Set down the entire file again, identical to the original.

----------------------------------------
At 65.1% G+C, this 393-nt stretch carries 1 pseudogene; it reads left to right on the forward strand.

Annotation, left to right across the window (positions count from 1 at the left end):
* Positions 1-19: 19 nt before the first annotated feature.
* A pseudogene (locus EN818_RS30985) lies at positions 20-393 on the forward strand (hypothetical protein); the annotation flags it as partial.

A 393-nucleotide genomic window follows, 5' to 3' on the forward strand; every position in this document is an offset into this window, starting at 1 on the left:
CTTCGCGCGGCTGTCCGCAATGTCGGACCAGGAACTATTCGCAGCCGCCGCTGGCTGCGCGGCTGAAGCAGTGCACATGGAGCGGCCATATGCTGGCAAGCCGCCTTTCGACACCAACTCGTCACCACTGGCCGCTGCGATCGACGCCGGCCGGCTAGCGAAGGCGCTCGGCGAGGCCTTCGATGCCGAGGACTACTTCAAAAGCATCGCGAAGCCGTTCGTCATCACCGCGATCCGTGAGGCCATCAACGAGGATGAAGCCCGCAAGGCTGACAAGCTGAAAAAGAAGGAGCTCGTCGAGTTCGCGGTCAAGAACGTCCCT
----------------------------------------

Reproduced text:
At 65.1% G+C, this 393-nt stretch carries 1 pseudogene; it reads left to right on the forward strand.

Annotation, left to right across the window (positions count from 1 at the left end):
* Positions 1-19: 19 nt before the first annotated feature.
* A pseudogene (locus EN818_RS30985) lies at positions 20-393 on the forward strand (hypothetical protein); the annotation flags it as partial.

A 393-nucleotide genomic window follows, 5' to 3' on the forward strand; every position in this document is an offset into this window, starting at 1 on the left:
CTTCGCGCGGCTGTCCGCAATGTCGGACCAGGAACTATTCGCAGCCGCCGCTGGCTGCGCGGCTGAAGCAGTGCACATGGAGCGGCCATATGCTGGCAAGCCGCCTTTCGACACCAACTCGTCACCACTGGCCGCTGCGATCGACGCCGGCCGGCTAGCGAAGGCGCTCGGCGAGGCCTTCGATGCCGAGGACTACTTCAAAAGCATCGCGAAGCCGTTCGTCATCACCGCGATCCGTGAGGCCATCAACGAGGATGAAGCCCGCAAGGCTGACAAGCTGAAAAAGAAGGAGCTCGTCGAGTTCGCGGTCAAGAACGTCCCT